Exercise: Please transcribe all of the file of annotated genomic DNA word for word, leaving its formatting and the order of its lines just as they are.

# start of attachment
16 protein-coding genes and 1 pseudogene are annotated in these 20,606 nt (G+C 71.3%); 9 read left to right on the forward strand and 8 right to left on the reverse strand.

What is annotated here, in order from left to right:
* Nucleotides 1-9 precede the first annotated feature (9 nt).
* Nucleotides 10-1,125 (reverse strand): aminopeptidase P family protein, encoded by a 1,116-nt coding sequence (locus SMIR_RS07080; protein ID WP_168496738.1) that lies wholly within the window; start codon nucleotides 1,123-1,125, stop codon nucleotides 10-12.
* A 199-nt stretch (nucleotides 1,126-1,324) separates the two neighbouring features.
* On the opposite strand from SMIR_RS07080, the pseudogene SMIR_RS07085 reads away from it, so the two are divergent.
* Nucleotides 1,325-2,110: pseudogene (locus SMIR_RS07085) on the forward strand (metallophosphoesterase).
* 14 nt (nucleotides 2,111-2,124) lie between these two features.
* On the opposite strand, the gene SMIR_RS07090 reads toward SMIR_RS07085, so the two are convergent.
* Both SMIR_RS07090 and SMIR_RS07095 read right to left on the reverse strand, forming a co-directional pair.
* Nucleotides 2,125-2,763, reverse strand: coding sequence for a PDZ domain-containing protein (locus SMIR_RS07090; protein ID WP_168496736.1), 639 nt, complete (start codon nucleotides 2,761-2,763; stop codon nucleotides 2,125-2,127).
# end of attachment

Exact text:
16 protein-coding genes and 1 pseudogene are annotated in these 20,606 nt (G+C 71.3%); 9 read left to right on the forward strand and 8 right to left on the reverse strand.

What is annotated here, in order from left to right:
* Nucleotides 1-9 precede the first annotated feature (9 nt).
* Nucleotides 10-1,125 (reverse strand): aminopeptidase P family protein, encoded by a 1,116-nt coding sequence (locus SMIR_RS07080; protein ID WP_168496738.1) that lies wholly within the window; start codon nucleotides 1,123-1,125, stop codon nucleotides 10-12.
* A 199-nt stretch (nucleotides 1,126-1,324) separates the two neighbouring features.
* On the opposite strand from SMIR_RS07080, the pseudogene SMIR_RS07085 reads away from it, so the two are divergent.
* Nucleotides 1,325-2,110: pseudogene (locus SMIR_RS07085) on the forward strand (metallophosphoesterase).
* 14 nt (nucleotides 2,111-2,124) lie between these two features.
* On the opposite strand, the gene SMIR_RS07090 reads toward SMIR_RS07085, so the two are convergent.
* Both SMIR_RS07090 and SMIR_RS07095 read right to left on the reverse strand, forming a co-directional pair.
* Nucleotides 2,125-2,763, reverse strand: coding sequence for a PDZ domain-containing protein (locus SMIR_RS07090; protein ID WP_168496736.1), 639 nt, complete (start codon nucleotides 2,761-2,763; stop codon nucleotides 2,125-2,127).